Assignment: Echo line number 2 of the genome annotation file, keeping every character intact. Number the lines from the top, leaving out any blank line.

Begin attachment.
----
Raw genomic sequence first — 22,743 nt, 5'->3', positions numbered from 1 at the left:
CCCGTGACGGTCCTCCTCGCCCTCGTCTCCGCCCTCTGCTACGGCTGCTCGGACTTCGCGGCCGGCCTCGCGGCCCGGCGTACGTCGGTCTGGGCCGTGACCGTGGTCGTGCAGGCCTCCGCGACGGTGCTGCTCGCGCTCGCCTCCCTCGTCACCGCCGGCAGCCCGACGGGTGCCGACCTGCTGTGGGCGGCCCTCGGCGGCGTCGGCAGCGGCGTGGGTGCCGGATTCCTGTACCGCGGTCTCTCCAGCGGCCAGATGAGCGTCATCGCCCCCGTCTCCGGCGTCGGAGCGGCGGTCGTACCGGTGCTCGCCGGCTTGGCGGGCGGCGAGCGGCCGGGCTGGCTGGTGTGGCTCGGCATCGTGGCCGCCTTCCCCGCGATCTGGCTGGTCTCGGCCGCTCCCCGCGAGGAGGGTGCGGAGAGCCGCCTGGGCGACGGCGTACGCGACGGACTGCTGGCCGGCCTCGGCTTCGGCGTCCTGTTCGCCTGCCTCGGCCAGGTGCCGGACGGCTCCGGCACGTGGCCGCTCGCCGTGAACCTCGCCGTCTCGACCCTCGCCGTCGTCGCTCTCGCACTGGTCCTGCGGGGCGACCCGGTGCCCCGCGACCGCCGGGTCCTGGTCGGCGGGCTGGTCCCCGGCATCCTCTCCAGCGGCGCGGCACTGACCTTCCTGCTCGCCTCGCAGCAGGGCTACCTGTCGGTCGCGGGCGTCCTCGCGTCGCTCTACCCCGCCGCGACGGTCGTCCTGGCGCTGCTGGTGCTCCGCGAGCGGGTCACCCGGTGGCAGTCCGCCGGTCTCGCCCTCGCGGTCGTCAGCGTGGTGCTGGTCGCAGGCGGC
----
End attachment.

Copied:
CCCGTGACGGTCCTCCTCGCCCTCGTCTCCGCCCTCTGCTACGGCTGCTCGGACTTCGCGGCCGGCCTCGCGGCCCGGCGTACGTCGGTCTGGGCCGTGACCGTGGTCGTGCAGGCCTCCGCGACGGTGCTGCTCGCGCTCGCCTCCCTCGTCACCGCCGGCAGCCCGACGGGTGCCGACCTGCTGTGGGCGGCCCTCGGCGGCGTCGGCAGCGGCGTGGGTGCCGGATTCCTGTACCGCGGTCTCTCCAGCGGCCAGATGAGCGTCATCGCCCCCGTCTCCGGCGTCGGAGCGGCGGTCGTACCGGTGCTCGCCGGCTTGGCGGGCGGCGAGCGGCCGGGCTGGCTGGTGTGGCTCGGCATCGTGGCCGCCTTCCCCGCGATCTGGCTGGTCTCGGCCGCTCCCCGCGAGGAGGGTGCGGAGAGCCGCCTGGGCGACGGCGTACGCGACGGACTGCTGGCCGGCCTCGGCTTCGGCGTCCTGTTCGCCTGCCTCGGCCAGGTGCCGGACGGCTCCGGCACGTGGCCGCTCGCCGTGAACCTCGCCGTCTCGACCCTCGCCGTCGTCGCTCTCGCACTGGTCCTGCGGGGCGACCCGGTGCCCCGCGACCGCCGGGTCCTGGTCGGCGGGCTGGTCCCCGGCATCCTCTCCAGCGGCGCGGCACTGACCTTCCTGCTCGCCTCGCAGCAGGGCTACCTGTCGGTCGCGGGCGTCCTCGCGTCGCTCTACCCCGCCGCGACGGTCGTCCTGGCGCTGCTGGTGCTCCGCGAGCGGGTCACCCGGTGGCAGTCCGCCGGTCTCGCCCTCGCGGTCGTCAGCGTGGTGCTGGTCGCAGGCGGC